Patients were randomly assigned to received either 4 g of fibrinogen concentrate or 10 units of cryoprecipitate for 24 hours, with all patients receiving additional cryoprecipitate as needed after the first day.

Of 15,412 cardiac patients treated at the participating sites, 827 patients met the trial criteria and were randomized. Because the trial met the prespecified stopping criterion for noninferiority of fibrinogen at the interim analysis, the trial was halted, leaving the 827 patients as the final analysis population.

The mean number of allogeneic blood component units administered – the primary outcome – was 16.3 units in the fibrinogen concentrate group and 17.0 units in the cryoprecipitate group (mean ratio, 0.96; P for noninferiority less than .001; P for superiority = .50).

Fibrinogen was also noninferior for the secondary outcomes of individual 24-hour and cumulative 7-day blood component transfusions, and in a post-hoc analysis of cumulative transfusions measured from product administration to 24 hours after termination of cardiopulmonary bypass. These endpoints should be interpreted with caution, however, because they were not corrected for type 1 error, the investigators noted.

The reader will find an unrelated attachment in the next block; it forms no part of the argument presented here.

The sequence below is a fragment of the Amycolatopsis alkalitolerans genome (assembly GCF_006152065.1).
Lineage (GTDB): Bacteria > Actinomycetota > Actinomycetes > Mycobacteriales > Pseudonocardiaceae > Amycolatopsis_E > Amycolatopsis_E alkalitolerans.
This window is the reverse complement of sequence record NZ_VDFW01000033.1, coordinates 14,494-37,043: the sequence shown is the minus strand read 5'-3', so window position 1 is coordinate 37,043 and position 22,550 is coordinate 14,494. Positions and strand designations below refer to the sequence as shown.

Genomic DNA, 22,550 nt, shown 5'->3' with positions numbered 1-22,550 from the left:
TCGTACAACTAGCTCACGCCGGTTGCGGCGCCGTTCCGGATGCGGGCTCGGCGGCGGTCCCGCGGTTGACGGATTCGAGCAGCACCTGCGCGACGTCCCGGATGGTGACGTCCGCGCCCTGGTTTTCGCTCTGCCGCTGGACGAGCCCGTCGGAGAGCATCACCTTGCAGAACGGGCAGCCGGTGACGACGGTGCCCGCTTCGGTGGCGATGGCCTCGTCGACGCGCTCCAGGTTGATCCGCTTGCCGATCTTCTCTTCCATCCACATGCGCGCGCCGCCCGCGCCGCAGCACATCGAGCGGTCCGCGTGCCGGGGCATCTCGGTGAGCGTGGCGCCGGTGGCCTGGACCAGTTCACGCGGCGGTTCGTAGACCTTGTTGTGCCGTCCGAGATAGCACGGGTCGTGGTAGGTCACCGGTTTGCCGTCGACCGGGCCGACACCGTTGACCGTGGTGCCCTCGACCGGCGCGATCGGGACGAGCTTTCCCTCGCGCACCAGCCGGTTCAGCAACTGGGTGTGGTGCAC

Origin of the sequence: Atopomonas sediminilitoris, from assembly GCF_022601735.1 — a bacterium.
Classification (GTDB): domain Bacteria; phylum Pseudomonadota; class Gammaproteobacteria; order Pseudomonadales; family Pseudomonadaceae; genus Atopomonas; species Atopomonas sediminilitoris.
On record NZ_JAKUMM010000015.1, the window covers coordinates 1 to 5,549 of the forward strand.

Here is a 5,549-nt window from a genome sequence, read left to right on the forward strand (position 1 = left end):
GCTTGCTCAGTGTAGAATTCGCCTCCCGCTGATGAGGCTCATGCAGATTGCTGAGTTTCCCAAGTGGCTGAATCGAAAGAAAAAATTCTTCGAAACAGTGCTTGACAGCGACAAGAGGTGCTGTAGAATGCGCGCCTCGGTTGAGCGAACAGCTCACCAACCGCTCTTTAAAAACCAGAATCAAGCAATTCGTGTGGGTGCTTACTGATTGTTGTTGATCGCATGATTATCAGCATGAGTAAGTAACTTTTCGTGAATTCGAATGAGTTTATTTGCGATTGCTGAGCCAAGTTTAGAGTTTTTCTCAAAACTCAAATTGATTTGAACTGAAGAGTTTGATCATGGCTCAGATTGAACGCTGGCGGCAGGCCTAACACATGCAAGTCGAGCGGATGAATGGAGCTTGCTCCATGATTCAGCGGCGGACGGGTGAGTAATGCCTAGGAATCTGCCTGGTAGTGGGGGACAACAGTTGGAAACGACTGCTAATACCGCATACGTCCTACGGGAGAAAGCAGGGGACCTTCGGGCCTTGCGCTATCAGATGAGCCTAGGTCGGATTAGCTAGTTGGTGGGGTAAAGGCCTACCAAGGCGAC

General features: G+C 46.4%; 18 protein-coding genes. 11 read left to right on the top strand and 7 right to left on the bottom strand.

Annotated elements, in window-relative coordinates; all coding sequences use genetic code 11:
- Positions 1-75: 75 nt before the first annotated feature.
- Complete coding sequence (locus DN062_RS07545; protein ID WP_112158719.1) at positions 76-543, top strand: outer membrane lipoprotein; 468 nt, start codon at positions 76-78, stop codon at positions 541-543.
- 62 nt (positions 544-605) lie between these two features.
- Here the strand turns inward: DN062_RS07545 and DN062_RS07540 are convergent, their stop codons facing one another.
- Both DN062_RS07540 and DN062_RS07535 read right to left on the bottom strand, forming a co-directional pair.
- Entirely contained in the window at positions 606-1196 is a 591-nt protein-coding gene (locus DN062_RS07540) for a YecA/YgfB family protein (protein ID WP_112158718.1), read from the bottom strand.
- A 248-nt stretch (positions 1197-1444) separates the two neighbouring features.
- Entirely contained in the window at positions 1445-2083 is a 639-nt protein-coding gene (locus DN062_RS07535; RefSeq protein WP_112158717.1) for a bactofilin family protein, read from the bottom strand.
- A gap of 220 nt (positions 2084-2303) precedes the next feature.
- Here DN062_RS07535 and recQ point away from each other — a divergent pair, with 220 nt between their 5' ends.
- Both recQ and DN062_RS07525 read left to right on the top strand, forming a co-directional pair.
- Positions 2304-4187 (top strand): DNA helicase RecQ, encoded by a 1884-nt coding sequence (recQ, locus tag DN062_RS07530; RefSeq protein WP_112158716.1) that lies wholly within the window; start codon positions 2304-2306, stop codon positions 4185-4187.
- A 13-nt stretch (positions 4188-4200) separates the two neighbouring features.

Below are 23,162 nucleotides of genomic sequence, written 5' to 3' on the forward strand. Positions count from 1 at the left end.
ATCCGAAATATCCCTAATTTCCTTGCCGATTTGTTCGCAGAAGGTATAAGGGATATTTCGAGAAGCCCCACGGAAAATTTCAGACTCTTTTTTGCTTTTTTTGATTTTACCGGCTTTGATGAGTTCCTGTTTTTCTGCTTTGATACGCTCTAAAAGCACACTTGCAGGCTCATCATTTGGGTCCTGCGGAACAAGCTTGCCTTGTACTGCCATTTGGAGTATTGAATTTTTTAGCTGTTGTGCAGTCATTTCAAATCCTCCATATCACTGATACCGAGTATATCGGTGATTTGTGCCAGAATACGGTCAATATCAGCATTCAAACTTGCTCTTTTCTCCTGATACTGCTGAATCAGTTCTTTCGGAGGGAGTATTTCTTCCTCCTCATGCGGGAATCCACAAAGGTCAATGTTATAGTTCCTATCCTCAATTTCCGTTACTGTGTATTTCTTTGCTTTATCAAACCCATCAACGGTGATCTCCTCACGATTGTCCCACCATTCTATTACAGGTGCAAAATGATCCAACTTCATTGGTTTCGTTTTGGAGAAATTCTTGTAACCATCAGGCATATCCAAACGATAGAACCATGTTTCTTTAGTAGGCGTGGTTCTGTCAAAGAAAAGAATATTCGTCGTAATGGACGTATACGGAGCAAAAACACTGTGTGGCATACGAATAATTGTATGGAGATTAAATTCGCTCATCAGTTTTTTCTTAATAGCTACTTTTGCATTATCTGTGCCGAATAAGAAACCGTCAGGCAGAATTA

Fibrinogen concentrate also appeared to be noninferior for all defined subgroups, except for patients who underwent nonelective procedures, which included all patients in critical state before surgery.

Adverse events (AEs) of any kind occurred in 66.7% of patients with fibrinogen concentrate vs. 72.7% of those on cryoprecipitate. Serious AEs occurred in 31.5% vs. 34.7%, respectively.

Thromboembolic events – stroke or transient ischemic attack, amaurosis fugax (temporary vision loss), myocardial infarction, deep-vein thrombosis, pulmonary embolism, other-vessel thrombosis, disseminated intravascular coagulation, or thrombophlebitis – occurred in 7% vs. 9.6%, respectively.

The investigators acknowledged that the study was limited by the inability to blind the clinical team to the product used, by the adult-only population, and by the likelihood of variable dosing in the cryoprecipitate group.

Advantages of fibrinogen concentrate over cryoprecipitate are that the former is pathogen reduced and is easier to deliver, the investigators said.

“One important consideration is the cost differential that currently favors cryoprecipitate, but this varies across regions, and the most recent economic analysis failed to include the costs of future emerging pathogens and did not include comprehensive activity-based costing,” the investigators wrote in JAMA.

The trial was sponsored by Octapharma AG, which also provided fibrinogen concentrate. Cryoprecipitate was provided by the Canadian Blood Services and Héma-Québec. Dr. Callum reported receiving grants from Canadian Blood Services, Octapharma, and CSL Behring during the conduct of the study. Multiple coauthors had similar disclosures.

SOURCE: Callum J et al. JAMA. 2019 Oct 21. doi:10.1001/jama.2019.17312.